Review Summary: A promising debut album by a Finnish singer that is on a good track to earn that elusive epithet as 'ethereal'.
Ethereal has become a term used to describe female vocals in modern music for almost everybody girl/woman who either has a high-pitched voice a very specific one or a voice that has been filtered through a series of production elements. At some point, it included everybody from Joan Baez and Judy Collins, through Nico, Kate Bush, Siouxsie, Cocteau Twins’ Elizabeth Frazer, Bjork to some unknown current singer trying to emerge from anonymity.
Rarely though do they fit that elusive, ‘ethereal’ description. All those pr men trying to fit their new act along with Kate Bush or Bjork, and concentrating on certain voice characteristics forget one key element involved - the music has to match the voice in one way or other to earn such a comparison. Based on the evidence of her debut album Butterflies, Finnish singer GEA, to her parents known as Laura, is on a good track to earn that title at some point. GEA’s voice is certainly unique, on all the tunes here she sings in a high register, but never attempting or reaching a high pitch that can be unnerving sometimes, even with established singers like Joan Baez. At some points, it even has a fragile, almost vulnerable quality that made artists like Vashti Bunyan a cult act.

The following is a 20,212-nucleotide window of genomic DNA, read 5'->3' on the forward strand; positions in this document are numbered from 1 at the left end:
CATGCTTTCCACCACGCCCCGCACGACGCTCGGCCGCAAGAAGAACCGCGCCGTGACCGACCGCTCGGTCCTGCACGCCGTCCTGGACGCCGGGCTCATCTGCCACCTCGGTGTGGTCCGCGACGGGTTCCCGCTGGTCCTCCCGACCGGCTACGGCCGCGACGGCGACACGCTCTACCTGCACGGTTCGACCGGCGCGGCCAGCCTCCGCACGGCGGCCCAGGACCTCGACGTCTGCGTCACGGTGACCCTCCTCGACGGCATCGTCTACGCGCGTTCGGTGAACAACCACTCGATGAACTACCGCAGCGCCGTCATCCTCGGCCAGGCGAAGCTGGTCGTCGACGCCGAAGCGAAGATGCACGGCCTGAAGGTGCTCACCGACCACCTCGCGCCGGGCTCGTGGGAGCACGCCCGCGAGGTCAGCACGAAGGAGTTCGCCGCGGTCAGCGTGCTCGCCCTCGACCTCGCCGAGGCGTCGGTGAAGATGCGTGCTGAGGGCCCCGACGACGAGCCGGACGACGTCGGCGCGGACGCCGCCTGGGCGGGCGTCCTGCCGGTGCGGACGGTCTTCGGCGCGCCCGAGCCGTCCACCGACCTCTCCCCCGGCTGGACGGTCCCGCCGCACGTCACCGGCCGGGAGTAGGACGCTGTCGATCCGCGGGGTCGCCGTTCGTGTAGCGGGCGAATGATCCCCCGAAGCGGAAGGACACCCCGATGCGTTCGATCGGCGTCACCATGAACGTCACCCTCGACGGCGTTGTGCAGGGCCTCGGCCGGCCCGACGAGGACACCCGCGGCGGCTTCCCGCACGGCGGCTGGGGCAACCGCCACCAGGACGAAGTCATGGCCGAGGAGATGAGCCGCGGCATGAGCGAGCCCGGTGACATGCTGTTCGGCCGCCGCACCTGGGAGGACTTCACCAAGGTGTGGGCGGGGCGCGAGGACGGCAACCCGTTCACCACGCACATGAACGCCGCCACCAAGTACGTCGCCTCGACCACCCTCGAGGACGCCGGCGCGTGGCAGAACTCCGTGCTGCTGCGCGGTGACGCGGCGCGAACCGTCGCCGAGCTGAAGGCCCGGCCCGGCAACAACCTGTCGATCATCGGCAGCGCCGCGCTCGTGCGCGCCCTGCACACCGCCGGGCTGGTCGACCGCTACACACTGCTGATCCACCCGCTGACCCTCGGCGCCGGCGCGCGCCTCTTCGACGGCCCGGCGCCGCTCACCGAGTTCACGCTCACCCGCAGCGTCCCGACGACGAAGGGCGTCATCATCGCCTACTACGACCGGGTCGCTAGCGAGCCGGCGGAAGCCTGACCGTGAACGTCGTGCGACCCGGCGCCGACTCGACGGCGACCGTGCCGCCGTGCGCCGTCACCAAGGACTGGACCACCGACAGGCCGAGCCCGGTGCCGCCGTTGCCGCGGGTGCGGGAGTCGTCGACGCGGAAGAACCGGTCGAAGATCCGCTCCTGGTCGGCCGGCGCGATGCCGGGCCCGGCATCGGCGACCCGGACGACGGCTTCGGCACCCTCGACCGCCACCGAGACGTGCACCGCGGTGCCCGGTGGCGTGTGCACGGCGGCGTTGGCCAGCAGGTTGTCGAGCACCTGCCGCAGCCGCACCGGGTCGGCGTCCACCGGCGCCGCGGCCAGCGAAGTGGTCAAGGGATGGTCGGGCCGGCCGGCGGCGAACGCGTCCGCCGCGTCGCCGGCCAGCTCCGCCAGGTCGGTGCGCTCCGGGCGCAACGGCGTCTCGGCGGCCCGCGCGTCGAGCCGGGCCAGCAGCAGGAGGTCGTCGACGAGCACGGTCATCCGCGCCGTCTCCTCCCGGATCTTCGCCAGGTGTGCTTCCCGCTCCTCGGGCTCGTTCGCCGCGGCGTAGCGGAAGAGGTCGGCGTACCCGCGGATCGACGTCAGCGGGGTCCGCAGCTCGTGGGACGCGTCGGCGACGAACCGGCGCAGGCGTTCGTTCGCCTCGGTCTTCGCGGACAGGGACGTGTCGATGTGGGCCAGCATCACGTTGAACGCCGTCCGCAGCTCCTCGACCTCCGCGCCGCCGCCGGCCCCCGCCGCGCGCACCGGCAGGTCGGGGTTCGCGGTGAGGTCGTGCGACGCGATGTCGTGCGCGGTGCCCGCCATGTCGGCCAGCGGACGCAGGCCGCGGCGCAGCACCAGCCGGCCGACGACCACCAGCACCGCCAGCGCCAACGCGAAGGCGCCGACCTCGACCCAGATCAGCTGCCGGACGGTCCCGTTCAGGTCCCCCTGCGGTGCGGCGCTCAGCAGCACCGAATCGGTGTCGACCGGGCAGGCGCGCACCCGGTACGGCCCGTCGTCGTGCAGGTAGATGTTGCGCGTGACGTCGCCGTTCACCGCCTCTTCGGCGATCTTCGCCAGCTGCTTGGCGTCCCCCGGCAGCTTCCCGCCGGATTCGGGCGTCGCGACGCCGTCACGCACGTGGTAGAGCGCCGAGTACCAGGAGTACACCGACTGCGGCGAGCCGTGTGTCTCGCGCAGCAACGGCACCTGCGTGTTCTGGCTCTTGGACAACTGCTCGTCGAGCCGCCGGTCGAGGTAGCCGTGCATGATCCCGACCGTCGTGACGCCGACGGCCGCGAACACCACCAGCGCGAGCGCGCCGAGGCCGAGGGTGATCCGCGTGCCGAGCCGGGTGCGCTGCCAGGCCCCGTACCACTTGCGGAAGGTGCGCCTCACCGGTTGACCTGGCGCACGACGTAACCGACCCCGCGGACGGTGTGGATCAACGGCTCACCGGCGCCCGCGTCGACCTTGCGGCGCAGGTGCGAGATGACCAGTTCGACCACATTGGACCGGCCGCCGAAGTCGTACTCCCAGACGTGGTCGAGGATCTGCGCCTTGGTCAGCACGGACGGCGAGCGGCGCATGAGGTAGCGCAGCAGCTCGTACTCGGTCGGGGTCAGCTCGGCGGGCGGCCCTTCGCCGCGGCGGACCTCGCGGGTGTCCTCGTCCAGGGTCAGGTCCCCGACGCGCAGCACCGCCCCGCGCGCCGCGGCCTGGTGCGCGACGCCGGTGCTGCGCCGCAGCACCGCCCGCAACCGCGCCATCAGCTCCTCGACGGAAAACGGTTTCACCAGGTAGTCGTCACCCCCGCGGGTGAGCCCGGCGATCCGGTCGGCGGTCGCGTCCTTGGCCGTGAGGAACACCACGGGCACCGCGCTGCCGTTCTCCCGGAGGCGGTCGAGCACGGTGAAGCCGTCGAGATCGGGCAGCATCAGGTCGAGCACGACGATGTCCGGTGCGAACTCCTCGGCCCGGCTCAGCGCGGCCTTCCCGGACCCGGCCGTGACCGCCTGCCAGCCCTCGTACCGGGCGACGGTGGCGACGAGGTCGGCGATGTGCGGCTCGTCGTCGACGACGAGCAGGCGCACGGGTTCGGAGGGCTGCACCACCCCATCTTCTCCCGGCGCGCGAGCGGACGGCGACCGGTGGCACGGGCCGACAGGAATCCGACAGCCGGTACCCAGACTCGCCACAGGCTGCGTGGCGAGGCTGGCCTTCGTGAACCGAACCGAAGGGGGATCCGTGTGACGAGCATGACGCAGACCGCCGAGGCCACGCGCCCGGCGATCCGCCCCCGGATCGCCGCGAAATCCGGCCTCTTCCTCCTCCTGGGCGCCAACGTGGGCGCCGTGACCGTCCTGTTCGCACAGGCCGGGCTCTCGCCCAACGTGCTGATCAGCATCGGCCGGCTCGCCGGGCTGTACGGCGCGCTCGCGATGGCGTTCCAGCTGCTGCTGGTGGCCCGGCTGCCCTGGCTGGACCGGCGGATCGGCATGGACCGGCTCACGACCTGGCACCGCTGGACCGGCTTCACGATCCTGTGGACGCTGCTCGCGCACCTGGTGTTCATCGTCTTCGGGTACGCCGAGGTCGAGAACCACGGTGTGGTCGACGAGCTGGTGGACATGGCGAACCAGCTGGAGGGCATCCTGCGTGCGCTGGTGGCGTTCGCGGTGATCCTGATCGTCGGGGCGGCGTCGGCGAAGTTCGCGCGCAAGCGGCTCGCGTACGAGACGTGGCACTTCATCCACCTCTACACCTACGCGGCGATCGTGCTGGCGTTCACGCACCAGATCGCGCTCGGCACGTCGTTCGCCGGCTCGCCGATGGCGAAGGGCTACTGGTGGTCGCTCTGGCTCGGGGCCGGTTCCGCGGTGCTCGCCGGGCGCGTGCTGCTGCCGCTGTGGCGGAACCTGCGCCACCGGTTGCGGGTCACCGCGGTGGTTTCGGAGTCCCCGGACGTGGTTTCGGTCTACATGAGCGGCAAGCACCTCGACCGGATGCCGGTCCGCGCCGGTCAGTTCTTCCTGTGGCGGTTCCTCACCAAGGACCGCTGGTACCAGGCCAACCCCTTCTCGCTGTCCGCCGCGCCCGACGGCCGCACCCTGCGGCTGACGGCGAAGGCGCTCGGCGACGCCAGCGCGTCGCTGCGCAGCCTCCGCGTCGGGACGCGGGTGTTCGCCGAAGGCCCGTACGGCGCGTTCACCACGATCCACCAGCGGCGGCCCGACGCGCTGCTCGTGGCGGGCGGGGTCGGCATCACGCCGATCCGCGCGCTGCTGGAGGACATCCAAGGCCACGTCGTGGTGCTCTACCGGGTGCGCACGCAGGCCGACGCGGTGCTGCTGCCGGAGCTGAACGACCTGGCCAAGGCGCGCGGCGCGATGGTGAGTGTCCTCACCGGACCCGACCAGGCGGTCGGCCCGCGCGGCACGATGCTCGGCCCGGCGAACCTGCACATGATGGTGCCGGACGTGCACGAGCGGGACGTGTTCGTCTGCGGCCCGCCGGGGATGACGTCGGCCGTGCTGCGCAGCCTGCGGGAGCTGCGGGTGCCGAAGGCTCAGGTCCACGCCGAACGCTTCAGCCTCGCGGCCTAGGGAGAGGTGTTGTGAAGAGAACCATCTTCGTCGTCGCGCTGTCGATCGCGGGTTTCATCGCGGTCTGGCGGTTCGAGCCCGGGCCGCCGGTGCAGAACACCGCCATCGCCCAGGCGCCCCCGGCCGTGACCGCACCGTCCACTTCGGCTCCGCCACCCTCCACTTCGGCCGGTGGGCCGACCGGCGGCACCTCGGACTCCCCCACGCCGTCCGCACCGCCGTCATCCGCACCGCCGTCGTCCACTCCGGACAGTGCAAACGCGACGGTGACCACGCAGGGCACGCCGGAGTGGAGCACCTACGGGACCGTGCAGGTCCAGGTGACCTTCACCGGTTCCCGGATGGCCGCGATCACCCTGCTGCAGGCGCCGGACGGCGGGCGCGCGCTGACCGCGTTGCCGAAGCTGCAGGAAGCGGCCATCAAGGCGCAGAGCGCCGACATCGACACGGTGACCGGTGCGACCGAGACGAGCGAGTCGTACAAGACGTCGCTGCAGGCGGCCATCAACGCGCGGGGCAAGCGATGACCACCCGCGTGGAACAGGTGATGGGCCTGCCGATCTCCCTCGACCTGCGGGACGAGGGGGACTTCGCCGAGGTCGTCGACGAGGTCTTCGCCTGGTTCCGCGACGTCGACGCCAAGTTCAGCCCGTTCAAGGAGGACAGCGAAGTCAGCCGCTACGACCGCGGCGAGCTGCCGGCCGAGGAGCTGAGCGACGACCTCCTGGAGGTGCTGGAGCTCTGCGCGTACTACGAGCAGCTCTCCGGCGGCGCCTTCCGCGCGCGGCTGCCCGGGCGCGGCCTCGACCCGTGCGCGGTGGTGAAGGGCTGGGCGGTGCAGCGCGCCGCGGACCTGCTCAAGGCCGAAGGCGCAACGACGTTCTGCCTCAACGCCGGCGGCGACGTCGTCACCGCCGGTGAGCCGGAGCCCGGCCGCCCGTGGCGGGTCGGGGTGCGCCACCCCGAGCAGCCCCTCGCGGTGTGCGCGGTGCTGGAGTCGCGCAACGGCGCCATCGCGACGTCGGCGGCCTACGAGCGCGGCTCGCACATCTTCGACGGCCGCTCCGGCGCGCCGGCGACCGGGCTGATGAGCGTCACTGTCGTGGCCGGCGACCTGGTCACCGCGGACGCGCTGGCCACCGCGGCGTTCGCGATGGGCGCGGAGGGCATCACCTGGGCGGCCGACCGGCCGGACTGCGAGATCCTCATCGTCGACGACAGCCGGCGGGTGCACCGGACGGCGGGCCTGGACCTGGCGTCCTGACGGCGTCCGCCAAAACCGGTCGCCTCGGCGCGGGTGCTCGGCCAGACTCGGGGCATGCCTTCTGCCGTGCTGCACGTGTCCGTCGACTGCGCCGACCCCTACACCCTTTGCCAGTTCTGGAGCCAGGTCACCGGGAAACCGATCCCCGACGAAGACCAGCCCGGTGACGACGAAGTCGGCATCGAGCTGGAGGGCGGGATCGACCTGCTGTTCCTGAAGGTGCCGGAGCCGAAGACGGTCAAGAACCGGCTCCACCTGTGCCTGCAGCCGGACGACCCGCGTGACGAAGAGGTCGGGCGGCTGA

But what makes GEA’s music reach points where it could be considered to have ethereal qualities is her sense of melody and smart incorporation of Finnish musical elements and instruments (“Followers”) or subtle electronics and strings (“Steps Out Of Sight”), which showcase her music studies background and obvious skills of the producer and arranger Mikko H. Haapoja. At moments though, it is evident that GEA is yet to fully develop, particularly when she is left alone with her voice and a sole instrument (“Wind”). The solo setting though is much better used on “Enemy”, where the piano coda and voice really work well together and the touches of sounds of the waves and a Finnish wind instrument really complement the song. There’s even a commercial potential to be heard, like on “Real You And Me”, one of the more lively tracks here, where GEA’s voice is put to good use.
In essence, a very interesting and promising debut, where further musical growth could bring some fine ‘ethereal’ music.